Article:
Submitted to: North America Forest Soils Conference
Publication Type: Proceedings
Publication Acceptance Date: December 21, 2007
Publication Date: N/A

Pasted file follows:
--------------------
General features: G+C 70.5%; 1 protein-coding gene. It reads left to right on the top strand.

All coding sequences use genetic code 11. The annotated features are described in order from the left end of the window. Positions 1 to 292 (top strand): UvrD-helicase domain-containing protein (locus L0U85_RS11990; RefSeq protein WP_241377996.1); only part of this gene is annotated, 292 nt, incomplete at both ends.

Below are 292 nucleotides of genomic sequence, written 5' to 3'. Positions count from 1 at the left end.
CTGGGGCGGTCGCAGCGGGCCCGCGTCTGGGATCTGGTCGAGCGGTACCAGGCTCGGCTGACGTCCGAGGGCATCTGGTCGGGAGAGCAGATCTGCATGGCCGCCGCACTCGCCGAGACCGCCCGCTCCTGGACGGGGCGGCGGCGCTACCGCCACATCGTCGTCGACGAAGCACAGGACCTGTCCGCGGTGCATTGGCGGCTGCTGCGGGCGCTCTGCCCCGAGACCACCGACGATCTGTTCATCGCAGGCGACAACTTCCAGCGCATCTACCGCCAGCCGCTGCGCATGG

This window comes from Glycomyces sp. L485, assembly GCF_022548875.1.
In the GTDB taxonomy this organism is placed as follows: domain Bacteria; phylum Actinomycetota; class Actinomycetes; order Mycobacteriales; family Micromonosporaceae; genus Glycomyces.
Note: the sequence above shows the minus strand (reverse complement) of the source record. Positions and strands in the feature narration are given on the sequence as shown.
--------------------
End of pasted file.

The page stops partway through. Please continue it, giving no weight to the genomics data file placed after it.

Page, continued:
In the Appalachian Mountains region landscape fragmentation due to farming practices results in areas with gradual blending of forests and pastures ecosystems. Soil nutrient cycling in the open land-forest boundary may be significantly different than in the forest soil or in the pasture soil and this may have implications for pasture as well as for forest management. Also, information on the size of this edge and its effect on microbial communities are scarce. The objective of this study was to determine the zone of influence of the trees in the pasture soil microbial communities by determining the extent of the spatial scale at which the forest microbial signature transitions into the pasture microbial signature. Here, we present data from a gradient study were soil samples were collected along an 80 m transect from an Appalachian hardwoods forested area into a pasture area. We characterized the soil bacterial and fungal community structure and function, which we draw on as indicators of nutrient cycling dynamics, using DNA-based molecular methods and community level physiological profiles. Data on enzymes activities involved in C and P cycling is also presented. Also, the influence of an individual tree on the above parameters is discussed. This knowledge will contribute to the design and implementation of better management practices in fragmented or mixed land cover systems. Understanding the effects of these landscapes constructs in soil nutrient cycling may also be relevant for management of silvopastoral systems.